The model shows little predictability or skill in the monthly mean low-level winds over Southeast Asia during 1997. Predictable wind anomalies do occur over the western Indian Ocean and Indonesia; however, over the Indian Ocean the predictability is artificial, because the model is responding to SST anomalies that were wind driven. The reduced predictability in the low-level winds during 1997 appears to be the result of a weaker (as compared with 1998) simulated anomalous Walker circulation, and the reduced skill is associated with pronounced intraseasonal activity that is not captured well by the model. It is remarkable that the model does produce an ensemble mean Madden–Julian oscillation (MJO) response, though it is approximately in quadrature with, and much weaker than, the observed MJO anomalies during 1997.

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Hailan Wang, Siegfried D. Schubert, Randal D. Koster, and Yehui Chang
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Randal D. Koster, Yehui Chang, Hailan Wang, and Siegfried D. Schubert

Abstract

A series of stationary wave model (SWM) experiments are performed in which the boreal summer atmosphere is forced, over a number of locations in the continental United States, with an idealized diabatic heating anomaly that mimics the atmospheric heating associated with a dry land surface. For localized heating within a large portion of the continental interior, regardless of the specific location of this heating, the spatial pattern of the forced atmospheric circulation anomaly (in terms of 250-hPa eddy streamfunction) is largely the same: a high anomaly forms over west-central North America and a low anomaly forms to the east. In supplemental atmospheric general circulation model (AGCM) experiments, similar results are found; imposing soil moisture dryness in the AGCM in different locations within the U.S. interior tends to produce the aforementioned pattern, along with an associated near-surface warming and precipitation deficit in the center of the continent. The SWM-based and AGCM-based patterns generally agree with composites generated using reanalysis and precipitation gauge data. The AGCM experiments also suggest that dry anomalies imposed in the lower Mississippi River valley have remote surface impacts of particularly large spatial extent, and a region along the eastern half of the U.S.–Canadian border is particularly sensitive to dry anomalies in a number of remote areas. Overall, the SWM and AGCM experiments support the idea of a positive feedback loop operating over the continent: dry surface conditions in many interior locations lead to changes in atmospheric circulation that act to enhance further the overall dryness of the continental interior.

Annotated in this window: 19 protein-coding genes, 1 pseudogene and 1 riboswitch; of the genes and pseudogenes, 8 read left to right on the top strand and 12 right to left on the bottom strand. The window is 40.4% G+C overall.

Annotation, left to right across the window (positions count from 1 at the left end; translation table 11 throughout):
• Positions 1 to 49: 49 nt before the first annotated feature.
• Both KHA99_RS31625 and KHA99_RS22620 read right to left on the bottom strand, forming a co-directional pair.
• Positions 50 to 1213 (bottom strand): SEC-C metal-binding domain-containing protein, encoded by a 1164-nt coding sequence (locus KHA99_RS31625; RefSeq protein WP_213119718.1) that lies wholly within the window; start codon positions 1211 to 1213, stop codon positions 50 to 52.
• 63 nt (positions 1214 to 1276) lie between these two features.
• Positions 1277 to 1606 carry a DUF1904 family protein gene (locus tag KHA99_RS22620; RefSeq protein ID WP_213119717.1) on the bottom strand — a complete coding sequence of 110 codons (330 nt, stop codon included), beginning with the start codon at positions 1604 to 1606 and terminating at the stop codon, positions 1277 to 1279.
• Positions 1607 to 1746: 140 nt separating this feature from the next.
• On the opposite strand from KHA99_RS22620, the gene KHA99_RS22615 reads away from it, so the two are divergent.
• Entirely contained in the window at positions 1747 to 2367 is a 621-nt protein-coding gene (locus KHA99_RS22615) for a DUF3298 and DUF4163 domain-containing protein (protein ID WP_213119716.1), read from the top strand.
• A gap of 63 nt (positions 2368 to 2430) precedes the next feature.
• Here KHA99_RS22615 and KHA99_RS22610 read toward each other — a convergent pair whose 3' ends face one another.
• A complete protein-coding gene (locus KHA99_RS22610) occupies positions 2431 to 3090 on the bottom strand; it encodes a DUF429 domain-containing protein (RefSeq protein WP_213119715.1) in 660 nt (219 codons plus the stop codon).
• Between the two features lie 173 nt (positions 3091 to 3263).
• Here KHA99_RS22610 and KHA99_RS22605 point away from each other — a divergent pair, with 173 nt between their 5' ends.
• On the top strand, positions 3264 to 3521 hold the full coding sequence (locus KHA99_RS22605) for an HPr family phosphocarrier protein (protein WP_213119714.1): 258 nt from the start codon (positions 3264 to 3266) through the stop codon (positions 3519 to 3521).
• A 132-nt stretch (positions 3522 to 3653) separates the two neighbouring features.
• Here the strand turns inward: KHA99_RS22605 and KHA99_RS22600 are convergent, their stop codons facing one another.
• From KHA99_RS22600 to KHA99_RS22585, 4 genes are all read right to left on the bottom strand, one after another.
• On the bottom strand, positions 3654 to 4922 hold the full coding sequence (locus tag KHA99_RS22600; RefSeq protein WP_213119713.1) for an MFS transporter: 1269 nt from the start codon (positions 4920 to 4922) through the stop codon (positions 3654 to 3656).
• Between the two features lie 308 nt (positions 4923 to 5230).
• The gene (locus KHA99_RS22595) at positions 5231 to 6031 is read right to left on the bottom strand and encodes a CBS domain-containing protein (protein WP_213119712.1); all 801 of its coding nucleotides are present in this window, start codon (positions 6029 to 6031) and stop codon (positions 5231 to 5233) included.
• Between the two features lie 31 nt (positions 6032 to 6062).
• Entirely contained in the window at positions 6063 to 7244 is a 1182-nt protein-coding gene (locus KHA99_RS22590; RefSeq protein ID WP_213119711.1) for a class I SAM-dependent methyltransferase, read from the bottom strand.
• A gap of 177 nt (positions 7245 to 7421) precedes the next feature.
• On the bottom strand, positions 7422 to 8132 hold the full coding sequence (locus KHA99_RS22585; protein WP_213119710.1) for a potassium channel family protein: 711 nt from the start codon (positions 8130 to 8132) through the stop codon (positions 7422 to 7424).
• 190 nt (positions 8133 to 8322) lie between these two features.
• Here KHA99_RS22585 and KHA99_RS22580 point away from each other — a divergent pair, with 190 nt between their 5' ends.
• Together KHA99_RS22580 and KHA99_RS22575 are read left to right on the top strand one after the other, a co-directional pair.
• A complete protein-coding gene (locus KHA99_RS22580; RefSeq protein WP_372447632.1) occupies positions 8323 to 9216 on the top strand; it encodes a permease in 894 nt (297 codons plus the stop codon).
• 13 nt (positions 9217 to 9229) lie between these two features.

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Randal D. Koster, Max J. Suarez, and Siegfried D. Schubert

Abstract

In an atmospheric general circulation model (AGCM), the physical bounds on soil moisture content and the nonlinear relationship between soil moisture and evaporation lead to distinct geographical patterns in key surface energy and water balance variables. In particular, simple hydrological considerations suggest—and extensive AGCM simulations confirm—that the variance and skew of seasonally averaged [June–August (JJA)] air temperature on the planet should be maximized in specific, and different, regions: a variance maximum should appear on the dry side of the soil moisture variance maximum, and a positive skew maximum should appear on the wet side of the temperature variance maximum. These ideas are tested with multidecade observational temperature data from the Global Historical Climatology Network (GHCN). In the United States, where sufficient data exist, the predicted patterns in the seasonal temperature moments show up where expected. These results suggest that hydrological considerations do indeed control the patterns of seasonal temperature variance and skew in nature.

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Randal D. Koster, Yehui Chang, and Siegfried D. Schubert

Abstract

While the ability of land surface conditions to influence the atmosphere has been demonstrated in various modeling and observational studies, the precise mechanisms by which land–atmosphere feedback occurs are still largely unknown: particularly the mechanisms that allow land moisture state in one region to affect atmospheric conditions in another. Such remote impacts are examined here in the context of atmospheric general circulation model (AGCM) simulations, leading to the identification of one potential mechanism: the phase locking and amplification of a planetary wave through the imposition of a spatial pattern of soil moisture at the land surface. This mechanism, shown here to be relevant in the AGCM, apparently also operates in nature, as suggested by supporting evidence found in reanalysis data.

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Hailan Wang, Siegfried D. Schubert, Randal D. Koster, and Yehui Chang

Abstract